This week we had an opportunity to speak with Erick Cordero Giorgana, Director of Volunteer Services & Community Support at Alaska Legal Services Corporation. Erick spoke with us about the unique aspects of providing pro bono services in the remote and rural areas of Alaska.
Tell us a little about what led you to coordinate pro bono in Alaska?
My pro bono path is a little different because I am not a lawyer, but I was interested in nonprofit and charitable work. About 11 years ago, shortly after finishing college, I started out doing information technology work for a public relations firm, but I really wanted to work for a nonprofit, so I got a job at the Alaska Pro Bono Program where I worked as its Operations Manager. Not only was I handling the IT, board support and bookkeeping needs, I was also organizing legal clinics, referring pro bono cases, screening clients, recruiting volunteer attorneys, etc. Sadly, because of decreases in IOLTA funding a year later, the program was no longer able to keep an office open or staff a full-time position. I was fortunate to be able to transfer to our grantee at Alaska Legal Services Corporation (ALSC) and serve as their pro bono coordinator under the PAI program. I have been here since 2002 and I still enjoy the challenge it brings.
Describe the pro bono model at Alaska Legal Services Corporation and how it is unique due to the rural nature of your community?
The pro bono program, although a part of ALSC, operates under its own name, the Alaska Pro Bono Program. The clients come in through traditional intake at ALSC and then are referred to my office if it seems like a case that would lend well to pro bono. From there we find a volunteer attorney who is a good match. I only do independent intake for some chapter 7 cases or when I get a referral from the US District Court. In the case of Chapter 7 Bankruptcy cases, only pro bono attorneys handle those cases either through our legal clinics program or through representation in court.
The Alaska Pro Bono Program is a statewide program. The program is housed at our Anchorage office but we serve clients across the state.Alaskais considered one of the most rural states in our country. Geographically it is 663,267 sq miles (1/5 the size of the Continental US), but our population is very spread out. Just over 700,000 people live in Alaska, and over 200,000 are in the Anchorage bowl area. There are some regions you cannot get to without a plane or boat and communities with no private attorneys and only government attorneys, if any. So we have special obstacles when it comes to providing pro bono services or reaching our clients.
What new projects are you using to address the unique challenge of working in such a large rural service area?
Our local ALSC offices divide the work by regions and our pro bono intake continues to come in from those offices. A lot of the cases are handled by in-house staff at ALSC but in the past we have advertised the availability of pro bono services in rural communities to ensure that potential clients know help is available. One of the tools we use to address the issue of reaching remote clients has come from the local judiciary. Local judges allow representation by phone which has provided an opportunity to work with some pro bono attorneys who would otherwise be unable to help.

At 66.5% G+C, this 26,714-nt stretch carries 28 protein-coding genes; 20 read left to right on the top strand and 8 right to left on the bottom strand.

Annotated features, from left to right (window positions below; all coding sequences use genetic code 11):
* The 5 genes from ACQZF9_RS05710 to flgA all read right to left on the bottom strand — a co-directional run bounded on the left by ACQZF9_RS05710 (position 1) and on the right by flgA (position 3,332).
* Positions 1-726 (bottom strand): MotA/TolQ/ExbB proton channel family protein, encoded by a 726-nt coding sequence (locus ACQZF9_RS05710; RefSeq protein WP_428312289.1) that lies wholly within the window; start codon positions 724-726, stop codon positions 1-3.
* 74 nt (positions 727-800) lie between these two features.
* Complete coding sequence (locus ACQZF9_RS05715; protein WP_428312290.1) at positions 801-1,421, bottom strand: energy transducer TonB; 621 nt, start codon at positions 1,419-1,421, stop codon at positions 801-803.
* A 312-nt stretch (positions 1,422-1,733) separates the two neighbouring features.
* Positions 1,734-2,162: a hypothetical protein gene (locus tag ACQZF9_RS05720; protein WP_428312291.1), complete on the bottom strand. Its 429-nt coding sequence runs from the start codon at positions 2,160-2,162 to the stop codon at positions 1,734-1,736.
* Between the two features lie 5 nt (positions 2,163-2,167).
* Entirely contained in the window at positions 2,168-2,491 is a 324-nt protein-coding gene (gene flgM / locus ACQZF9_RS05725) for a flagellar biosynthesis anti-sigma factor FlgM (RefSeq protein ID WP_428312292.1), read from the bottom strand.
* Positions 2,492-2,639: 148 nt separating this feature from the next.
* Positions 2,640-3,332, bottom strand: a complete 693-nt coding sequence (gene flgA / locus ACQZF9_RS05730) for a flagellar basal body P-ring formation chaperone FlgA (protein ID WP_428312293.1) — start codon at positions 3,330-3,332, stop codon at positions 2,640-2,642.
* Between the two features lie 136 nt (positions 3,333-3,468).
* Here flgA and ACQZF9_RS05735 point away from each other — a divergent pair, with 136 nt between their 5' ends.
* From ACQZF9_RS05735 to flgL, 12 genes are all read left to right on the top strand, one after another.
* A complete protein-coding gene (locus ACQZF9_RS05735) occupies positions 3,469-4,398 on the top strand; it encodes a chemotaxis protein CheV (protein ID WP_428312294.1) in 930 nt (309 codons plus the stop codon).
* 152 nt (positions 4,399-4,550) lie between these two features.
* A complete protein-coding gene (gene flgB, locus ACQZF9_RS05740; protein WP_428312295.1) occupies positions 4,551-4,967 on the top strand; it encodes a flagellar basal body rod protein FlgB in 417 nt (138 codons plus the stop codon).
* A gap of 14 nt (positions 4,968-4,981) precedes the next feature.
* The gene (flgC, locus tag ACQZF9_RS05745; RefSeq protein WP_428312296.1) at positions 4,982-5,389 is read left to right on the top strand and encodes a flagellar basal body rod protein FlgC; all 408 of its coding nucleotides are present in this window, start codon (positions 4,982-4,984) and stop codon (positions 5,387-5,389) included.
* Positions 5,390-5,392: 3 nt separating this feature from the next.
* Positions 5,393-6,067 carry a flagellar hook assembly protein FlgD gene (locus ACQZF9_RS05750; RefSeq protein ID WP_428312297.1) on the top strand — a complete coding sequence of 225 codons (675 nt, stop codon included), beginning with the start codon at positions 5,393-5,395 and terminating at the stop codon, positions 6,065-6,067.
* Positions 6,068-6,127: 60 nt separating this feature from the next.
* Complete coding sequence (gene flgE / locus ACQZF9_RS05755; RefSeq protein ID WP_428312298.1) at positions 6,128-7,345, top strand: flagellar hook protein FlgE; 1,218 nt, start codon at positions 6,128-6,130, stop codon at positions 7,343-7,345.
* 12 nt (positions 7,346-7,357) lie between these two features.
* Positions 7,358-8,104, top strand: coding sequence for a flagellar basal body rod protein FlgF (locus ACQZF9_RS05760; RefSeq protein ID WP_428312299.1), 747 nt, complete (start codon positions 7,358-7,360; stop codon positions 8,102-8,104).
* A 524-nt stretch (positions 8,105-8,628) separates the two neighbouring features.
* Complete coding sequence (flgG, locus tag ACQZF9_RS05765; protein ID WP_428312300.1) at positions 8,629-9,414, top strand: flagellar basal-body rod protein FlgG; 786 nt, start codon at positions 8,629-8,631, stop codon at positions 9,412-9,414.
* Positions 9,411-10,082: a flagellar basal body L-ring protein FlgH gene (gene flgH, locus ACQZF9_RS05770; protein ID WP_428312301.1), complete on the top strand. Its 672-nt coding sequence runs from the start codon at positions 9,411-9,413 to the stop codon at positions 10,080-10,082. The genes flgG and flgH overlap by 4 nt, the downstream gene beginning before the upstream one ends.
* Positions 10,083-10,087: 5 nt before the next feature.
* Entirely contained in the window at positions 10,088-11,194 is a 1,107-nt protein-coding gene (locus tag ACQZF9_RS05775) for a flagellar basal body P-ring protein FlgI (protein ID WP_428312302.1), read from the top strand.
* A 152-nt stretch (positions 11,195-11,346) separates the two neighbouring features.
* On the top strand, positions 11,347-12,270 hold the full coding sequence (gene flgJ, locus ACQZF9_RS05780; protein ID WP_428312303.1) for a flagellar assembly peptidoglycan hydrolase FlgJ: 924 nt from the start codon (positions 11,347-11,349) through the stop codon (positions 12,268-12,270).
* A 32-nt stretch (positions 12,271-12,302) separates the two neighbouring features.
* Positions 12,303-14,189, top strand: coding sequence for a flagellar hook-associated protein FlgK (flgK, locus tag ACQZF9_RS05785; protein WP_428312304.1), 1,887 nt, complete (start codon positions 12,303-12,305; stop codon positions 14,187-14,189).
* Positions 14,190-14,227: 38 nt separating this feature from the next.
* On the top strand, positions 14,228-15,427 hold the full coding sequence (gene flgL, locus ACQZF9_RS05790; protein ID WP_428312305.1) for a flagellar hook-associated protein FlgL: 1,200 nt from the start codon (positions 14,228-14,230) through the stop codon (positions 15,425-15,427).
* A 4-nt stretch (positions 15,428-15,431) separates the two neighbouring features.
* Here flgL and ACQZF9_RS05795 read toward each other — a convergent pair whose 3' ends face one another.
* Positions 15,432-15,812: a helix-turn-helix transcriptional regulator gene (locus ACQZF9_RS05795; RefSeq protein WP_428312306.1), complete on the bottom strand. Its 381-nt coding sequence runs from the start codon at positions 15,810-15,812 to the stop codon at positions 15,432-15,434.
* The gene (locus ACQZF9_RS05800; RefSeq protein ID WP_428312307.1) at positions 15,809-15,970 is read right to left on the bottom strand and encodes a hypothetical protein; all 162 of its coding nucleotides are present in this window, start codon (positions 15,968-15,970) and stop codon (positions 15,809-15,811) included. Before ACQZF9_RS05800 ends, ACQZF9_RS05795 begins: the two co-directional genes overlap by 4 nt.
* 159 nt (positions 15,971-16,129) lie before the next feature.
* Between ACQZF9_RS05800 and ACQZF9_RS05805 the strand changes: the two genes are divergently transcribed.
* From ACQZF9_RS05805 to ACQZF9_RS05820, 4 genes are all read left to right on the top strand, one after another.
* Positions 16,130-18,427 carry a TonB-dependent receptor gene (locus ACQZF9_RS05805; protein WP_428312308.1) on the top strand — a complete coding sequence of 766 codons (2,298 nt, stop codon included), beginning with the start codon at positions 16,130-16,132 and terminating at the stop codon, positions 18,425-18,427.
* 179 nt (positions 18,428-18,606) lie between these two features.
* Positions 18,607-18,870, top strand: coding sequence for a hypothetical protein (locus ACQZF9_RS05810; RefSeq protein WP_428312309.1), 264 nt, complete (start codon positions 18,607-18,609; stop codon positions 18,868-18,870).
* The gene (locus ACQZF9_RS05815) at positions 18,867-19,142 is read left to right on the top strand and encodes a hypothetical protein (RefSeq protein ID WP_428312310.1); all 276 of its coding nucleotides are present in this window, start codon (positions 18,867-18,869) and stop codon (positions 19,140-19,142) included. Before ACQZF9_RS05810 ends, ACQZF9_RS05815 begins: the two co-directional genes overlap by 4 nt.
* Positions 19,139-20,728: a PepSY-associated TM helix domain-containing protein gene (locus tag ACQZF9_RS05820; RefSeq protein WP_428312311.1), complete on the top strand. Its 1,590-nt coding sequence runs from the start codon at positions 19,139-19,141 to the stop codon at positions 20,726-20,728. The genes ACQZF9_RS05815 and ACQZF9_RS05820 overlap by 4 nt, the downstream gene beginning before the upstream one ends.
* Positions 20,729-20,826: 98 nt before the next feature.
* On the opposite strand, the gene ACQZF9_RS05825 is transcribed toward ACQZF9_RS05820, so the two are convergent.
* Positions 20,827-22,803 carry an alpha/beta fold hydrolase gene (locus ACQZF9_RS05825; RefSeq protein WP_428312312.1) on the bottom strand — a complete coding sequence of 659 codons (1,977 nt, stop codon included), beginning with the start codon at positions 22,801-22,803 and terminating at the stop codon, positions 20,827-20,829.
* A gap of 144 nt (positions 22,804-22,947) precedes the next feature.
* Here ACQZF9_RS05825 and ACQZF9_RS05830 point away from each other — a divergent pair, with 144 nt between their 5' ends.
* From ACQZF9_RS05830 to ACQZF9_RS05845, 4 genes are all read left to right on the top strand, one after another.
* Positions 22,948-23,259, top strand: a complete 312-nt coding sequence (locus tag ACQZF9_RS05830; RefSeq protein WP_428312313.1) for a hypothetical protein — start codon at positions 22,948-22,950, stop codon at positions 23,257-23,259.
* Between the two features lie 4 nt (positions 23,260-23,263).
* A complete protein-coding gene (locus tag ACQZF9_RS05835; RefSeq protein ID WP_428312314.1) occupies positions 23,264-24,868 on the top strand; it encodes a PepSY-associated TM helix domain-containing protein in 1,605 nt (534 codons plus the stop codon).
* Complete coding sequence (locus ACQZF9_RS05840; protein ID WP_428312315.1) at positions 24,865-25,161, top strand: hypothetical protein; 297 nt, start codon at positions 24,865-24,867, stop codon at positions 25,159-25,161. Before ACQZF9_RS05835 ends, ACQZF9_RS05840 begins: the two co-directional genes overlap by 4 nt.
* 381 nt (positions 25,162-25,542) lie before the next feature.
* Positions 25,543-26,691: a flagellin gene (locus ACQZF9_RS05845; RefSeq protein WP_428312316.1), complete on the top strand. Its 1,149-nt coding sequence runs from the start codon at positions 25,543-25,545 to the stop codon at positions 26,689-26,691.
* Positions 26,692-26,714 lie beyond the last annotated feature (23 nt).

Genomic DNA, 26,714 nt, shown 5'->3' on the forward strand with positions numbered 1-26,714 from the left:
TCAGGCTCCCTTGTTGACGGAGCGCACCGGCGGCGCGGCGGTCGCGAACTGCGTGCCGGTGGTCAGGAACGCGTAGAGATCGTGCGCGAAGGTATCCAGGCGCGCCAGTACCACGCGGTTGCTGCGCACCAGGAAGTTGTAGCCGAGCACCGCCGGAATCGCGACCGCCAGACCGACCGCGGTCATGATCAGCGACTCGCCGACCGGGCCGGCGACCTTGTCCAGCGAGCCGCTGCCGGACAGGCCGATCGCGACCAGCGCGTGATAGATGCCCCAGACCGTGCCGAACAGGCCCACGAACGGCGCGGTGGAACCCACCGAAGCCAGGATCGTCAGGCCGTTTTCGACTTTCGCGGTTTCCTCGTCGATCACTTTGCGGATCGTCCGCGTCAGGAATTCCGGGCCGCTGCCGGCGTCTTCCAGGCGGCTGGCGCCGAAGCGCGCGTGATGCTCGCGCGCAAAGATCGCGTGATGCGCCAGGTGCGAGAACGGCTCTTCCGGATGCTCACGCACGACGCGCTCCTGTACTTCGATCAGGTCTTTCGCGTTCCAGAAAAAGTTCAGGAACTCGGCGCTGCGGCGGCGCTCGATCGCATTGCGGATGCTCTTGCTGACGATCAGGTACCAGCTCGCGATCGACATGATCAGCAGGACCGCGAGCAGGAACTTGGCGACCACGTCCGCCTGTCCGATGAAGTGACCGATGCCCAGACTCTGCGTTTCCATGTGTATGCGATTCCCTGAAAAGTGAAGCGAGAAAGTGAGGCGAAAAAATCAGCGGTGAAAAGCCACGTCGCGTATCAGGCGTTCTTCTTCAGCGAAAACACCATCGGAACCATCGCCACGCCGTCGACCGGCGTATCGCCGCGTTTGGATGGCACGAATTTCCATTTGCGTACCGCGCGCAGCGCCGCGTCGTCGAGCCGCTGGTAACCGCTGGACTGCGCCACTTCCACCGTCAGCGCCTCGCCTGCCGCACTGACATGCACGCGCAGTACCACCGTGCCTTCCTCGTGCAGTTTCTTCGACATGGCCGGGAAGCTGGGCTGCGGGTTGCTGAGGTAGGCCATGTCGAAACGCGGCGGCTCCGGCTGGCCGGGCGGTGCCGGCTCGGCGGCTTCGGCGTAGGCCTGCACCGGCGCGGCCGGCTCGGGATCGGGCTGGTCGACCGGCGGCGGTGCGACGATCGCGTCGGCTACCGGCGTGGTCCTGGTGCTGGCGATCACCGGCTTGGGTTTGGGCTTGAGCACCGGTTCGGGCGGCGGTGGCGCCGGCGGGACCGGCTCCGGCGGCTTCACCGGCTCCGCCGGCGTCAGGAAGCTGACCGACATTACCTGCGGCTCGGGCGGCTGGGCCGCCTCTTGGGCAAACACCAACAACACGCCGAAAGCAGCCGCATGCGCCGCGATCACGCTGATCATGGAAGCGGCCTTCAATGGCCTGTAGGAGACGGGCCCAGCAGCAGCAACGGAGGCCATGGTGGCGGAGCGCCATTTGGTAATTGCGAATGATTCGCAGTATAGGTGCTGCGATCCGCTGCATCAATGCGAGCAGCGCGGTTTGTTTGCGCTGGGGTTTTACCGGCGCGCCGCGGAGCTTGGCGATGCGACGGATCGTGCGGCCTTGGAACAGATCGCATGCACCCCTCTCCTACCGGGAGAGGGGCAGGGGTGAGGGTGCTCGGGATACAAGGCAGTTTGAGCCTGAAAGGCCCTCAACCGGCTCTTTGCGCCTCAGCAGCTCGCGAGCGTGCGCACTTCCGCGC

For a while we were receiving funding for the Flying Pro Bono Program. Attorneys from larger cities were flying to rural areas and providing community education and outreach programs or clinics. Unfortunately we lost the funding for that project so we are looking to start Skype clinics as a way of doing more with less. We are trying to find partners in our communities to make this new endeavor happen. In some communities, we have local private volunteer attorneys but none of them do bankruptcies which is the planned focus for these clinics initially. Most of the attorneys who could handle bankruptcy cases are in the Anchorage, Juneau and Fairbanks areas and they are pretty maxed out so we are looking for new pools of volunteers. Two of our local Anchorage volunteer attorneys have agreed to help with the project if we could find a way to provide the clinics at a distance and we are hoping that the Skype clinics could be a potential solution.
We are also looking for partners to provide space and web capabilities for the individuals located in the remote areas so that they will have access to Skype and a facility to hold the clinic or community education forum. We are hoping to partner with local companies and businesses or medical facilities to help with providing the videoconferencing to make this endeavor a success. Although the initial focus will be on providing this service for bankruptcy cases, once the project is up and running successfully we are hoping to extend it to other service areas as well.
Come back Monday to read the remainder of our interview with Erick Cordero Giorgana and learn of another interesting approach to reaching clients in rural communities